Five Reasons You Don’t Need A Car in D.C.

This article is sponsored by District Department of Transportation

If you are ready to ditch high car insurance rates, paying for gas, the cost of parking and trips to the mechanic for easier and healthier living, it may be time to unload your car. Washington, D.C. has many options for a car-free lifestyle. In fact, between 2010 and 2012, the number of car-free households in the District increased by 12,612, according to information from the U.S. Census Bureau. In addition, 88 percent of new households citywide were car free.

During that same timeframe, the number of car-free households in the District grew by 14.3 percent, increasing the total amount of car-free homes from 35 percent to 37.9 percent, according to Census Bureau data. To put this in perspective, the number of car-free households rose from 88,390 to 101,002. In addition, the percentage of households with one, two or three cars all decreased.

D.C. residents who do not have a car, have many options for getting around the city.

  1. Walking: The District is among the top walking-friendly cities in the country. The city has been recognized for its focus on improving sustainability, walkability and pedestrian safety. Walking is a safe and efficient alternative to driving in the city. Many D.C. residents make their way through the city on foot.
  2. Biking: Among large U.S. cities, D.C. is No. 3 in the percentage of people who bike to work, based on data from the federal government. The percentage of D.C. residents who bike to work rose from 2.2 in 2010 to 4 percent in 2015, based on information from the U.S. Census Bureau. This amounts to nearly 13,000 D.C. residents who bike to work and 1,200 new bicyclists every year. City streets have protected bike lanes, making cyclists feel safer.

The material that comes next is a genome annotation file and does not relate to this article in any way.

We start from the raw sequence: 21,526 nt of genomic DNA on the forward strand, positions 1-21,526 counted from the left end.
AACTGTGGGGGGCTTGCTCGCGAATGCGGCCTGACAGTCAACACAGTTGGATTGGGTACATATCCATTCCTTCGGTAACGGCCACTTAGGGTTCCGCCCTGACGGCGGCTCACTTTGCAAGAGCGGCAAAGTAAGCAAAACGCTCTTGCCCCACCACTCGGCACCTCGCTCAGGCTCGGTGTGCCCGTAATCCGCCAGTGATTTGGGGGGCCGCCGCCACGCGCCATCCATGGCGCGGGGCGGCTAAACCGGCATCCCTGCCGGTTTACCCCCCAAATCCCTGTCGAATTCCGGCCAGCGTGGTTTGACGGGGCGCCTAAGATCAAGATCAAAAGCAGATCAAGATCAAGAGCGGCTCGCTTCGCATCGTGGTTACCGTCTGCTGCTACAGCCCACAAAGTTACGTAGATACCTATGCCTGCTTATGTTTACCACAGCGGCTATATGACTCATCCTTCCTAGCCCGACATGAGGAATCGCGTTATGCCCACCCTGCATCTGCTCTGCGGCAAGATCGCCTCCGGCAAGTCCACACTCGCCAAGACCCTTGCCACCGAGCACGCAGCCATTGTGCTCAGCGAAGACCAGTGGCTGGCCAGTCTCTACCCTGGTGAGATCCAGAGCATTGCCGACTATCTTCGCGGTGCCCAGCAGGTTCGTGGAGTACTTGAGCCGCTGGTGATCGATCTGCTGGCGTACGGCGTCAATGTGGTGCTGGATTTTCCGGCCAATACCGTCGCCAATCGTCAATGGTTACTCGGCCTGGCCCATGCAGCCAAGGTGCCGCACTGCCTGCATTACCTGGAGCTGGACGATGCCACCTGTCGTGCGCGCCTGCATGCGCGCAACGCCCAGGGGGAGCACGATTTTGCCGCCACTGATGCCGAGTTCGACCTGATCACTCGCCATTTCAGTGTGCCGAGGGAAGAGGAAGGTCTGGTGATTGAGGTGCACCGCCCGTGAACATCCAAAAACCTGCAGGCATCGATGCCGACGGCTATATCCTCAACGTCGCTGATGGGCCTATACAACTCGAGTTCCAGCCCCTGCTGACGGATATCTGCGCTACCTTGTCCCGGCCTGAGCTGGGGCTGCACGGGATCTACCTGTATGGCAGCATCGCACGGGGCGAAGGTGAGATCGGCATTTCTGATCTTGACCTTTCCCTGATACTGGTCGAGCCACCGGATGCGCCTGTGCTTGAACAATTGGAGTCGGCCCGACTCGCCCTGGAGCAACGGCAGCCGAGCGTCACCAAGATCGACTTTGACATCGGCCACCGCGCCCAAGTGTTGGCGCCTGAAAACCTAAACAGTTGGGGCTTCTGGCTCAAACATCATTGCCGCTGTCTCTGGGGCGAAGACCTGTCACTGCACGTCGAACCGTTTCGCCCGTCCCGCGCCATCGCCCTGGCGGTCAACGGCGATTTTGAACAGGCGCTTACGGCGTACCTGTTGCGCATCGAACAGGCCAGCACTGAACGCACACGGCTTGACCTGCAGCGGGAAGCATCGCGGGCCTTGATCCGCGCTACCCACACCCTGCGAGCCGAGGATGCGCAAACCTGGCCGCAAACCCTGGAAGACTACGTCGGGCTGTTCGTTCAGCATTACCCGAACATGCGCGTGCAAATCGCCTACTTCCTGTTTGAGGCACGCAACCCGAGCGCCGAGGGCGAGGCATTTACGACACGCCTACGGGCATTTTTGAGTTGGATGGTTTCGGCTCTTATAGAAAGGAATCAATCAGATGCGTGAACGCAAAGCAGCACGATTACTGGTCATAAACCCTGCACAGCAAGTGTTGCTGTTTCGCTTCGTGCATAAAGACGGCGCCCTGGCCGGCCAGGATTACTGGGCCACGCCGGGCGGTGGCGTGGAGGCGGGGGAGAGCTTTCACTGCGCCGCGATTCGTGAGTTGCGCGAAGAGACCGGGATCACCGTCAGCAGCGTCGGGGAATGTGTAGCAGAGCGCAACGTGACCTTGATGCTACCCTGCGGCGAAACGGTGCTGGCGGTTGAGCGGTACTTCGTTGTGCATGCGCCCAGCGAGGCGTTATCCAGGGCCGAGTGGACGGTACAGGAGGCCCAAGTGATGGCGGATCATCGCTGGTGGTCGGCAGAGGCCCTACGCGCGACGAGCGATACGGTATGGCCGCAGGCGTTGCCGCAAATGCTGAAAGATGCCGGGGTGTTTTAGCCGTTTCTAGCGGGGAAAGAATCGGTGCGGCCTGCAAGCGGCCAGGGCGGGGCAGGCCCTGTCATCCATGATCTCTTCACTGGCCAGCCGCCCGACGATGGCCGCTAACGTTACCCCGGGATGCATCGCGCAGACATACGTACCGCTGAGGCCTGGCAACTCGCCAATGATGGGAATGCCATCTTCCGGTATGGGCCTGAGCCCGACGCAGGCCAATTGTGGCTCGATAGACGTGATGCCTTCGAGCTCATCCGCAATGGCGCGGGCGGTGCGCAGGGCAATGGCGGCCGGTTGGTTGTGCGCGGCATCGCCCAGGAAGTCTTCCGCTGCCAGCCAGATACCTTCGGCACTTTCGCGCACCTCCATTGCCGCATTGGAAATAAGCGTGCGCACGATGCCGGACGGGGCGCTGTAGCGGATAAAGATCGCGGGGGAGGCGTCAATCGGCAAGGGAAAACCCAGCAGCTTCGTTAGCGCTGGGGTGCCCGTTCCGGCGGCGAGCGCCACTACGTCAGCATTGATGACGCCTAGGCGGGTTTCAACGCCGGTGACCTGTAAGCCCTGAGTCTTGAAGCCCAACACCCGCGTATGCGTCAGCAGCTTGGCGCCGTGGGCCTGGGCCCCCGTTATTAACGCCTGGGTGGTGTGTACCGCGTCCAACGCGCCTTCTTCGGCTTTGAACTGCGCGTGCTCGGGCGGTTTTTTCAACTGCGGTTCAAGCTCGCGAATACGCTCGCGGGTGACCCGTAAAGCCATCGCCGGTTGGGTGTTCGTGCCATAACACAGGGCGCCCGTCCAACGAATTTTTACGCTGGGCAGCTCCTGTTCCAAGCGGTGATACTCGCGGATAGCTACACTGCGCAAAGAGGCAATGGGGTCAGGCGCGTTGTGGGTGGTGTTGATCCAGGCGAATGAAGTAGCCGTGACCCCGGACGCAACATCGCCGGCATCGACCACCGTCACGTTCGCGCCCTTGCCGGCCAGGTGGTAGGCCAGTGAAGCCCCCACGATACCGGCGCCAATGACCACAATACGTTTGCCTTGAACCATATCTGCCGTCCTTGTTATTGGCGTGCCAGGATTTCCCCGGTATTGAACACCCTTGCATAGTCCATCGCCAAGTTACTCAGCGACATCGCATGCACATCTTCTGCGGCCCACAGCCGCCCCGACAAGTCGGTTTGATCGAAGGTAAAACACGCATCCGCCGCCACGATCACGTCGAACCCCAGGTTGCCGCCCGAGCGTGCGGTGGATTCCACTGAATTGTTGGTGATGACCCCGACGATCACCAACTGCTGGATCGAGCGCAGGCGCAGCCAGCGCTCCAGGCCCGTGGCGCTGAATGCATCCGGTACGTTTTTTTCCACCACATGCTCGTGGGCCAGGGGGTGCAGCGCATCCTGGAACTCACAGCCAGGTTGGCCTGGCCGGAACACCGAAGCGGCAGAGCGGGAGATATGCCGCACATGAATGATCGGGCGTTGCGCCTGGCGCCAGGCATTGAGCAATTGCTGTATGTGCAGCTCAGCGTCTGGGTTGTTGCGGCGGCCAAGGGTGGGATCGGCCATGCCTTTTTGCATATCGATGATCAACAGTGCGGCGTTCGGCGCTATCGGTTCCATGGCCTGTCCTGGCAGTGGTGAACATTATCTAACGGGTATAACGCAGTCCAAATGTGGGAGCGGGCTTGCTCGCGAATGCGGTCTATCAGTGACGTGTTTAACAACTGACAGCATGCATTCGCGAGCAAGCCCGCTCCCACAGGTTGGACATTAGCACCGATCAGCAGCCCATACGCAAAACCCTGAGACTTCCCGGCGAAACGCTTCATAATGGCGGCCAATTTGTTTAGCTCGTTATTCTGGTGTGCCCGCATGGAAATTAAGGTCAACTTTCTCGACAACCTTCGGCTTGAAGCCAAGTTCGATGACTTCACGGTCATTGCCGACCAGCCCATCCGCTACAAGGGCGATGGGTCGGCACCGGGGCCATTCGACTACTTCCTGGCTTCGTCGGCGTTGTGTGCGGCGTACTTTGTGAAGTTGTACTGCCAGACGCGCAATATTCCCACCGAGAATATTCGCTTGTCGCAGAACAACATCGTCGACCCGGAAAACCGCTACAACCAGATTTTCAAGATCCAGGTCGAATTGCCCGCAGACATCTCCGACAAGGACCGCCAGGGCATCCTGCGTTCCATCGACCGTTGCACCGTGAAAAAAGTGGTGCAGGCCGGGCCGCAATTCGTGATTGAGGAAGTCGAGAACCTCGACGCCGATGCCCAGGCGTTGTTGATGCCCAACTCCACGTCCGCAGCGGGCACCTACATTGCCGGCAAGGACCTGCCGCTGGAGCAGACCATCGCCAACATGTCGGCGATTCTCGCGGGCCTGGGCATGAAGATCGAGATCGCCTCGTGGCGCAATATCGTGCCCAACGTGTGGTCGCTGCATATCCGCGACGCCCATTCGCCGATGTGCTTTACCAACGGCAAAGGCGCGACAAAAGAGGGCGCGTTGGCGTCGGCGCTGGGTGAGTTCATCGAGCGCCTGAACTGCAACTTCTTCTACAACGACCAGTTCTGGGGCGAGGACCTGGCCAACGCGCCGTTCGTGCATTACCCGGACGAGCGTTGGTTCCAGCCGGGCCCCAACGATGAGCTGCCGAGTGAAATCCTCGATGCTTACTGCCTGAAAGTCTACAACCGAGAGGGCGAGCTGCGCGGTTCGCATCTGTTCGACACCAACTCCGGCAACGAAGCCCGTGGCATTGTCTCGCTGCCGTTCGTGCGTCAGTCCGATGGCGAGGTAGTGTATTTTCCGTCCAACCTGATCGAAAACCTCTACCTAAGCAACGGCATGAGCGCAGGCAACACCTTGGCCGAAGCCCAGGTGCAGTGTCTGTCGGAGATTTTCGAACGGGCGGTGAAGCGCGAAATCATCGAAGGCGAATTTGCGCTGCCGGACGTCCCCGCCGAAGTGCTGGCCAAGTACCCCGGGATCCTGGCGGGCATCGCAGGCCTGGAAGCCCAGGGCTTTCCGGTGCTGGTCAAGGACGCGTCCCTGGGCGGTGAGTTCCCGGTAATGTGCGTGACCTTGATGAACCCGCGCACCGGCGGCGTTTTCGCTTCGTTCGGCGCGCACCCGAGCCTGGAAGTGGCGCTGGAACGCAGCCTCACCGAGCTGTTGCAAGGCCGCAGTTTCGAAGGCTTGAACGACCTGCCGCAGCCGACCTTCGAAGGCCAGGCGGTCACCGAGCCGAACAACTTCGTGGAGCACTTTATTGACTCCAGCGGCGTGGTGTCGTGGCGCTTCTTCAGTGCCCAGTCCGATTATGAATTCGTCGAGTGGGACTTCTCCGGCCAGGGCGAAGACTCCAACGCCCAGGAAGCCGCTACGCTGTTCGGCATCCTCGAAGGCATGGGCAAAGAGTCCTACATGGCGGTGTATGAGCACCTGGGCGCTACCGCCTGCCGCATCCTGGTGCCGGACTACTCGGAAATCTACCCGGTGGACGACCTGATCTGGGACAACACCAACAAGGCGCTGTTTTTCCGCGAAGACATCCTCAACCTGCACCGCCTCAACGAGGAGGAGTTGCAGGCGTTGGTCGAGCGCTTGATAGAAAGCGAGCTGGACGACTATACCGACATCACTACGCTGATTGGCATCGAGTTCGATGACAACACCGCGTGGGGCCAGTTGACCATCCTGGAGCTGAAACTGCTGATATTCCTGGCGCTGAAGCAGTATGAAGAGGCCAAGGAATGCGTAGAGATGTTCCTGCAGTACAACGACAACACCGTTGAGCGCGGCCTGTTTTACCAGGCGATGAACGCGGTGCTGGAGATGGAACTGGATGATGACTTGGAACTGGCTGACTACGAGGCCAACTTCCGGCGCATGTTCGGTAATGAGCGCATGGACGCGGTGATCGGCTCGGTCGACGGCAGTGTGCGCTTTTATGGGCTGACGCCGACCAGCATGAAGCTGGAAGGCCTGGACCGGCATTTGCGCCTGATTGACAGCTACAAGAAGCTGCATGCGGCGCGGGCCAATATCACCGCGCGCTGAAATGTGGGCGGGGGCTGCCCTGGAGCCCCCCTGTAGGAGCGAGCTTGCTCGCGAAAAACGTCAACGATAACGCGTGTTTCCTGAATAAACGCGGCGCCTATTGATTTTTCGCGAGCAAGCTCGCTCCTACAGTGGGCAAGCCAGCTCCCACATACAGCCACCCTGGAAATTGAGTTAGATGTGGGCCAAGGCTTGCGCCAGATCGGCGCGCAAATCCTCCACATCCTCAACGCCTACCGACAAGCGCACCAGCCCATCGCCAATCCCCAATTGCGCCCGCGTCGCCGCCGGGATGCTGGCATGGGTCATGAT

3. Metro: Washington, D.C.’s Metrorail serves 91 stations in Virginia, Maryland and the District. It has six lines providing transit for nearly 748,000 each day.
  4. Uber, Lyft, Taxis: Uber, Lyft and other ride-hailing apps have completely changed carpooling and commuting for many D.C. residents. The companies offer inexpensive fares and convenience. Taxis are also an easy commuting option. It’s usually easy to hail a taxi in many neighborhoods in the District.
  5. 5. Zipcar, Car2Go, Enterprise CarShare: Zipcar, Car2Go and Enterprise CarShare all serve the Washington carsharing market. They all have slightly different business models. Zipcar, for instance, has a fleet of 1,000 in the District. Within the past year, ZipCar – which has offered carsharing in D.C. for 6 years – updated its business model to allow for one-way rides. This move allowed the company to be more competitive with Car2Go.

Whether you drive in a vehicle, walk, bike or take other transportation it’s important to make sure you obey the rules of the road. Safety is shared a responsibility. Drivers should to stay alert and keep their eyes open for pedestrians.  Make sure to slow down, drive the posted speed limit and be prepared to stop when turning or approaching a crosswalk. Drivers must always yield to pedestrians in crosswalks and stop several feet from the crosswalk to make sure other cars can see crossing pedestrians.

Pedestrians should be mindful of using crosswalks and waiting for the walk. If a crosswalk is unavailable, find the most well-lit spot on the road to cross and make sure there is long enough gap in traffic to make it across the street safely. It’s also important to stay on sidewalks whenever possible.  Bicyclist should stop at stop signs and red lights

Drivers,bicyclists and pedestrians need to know and follow all traffic rules, signs and signals.

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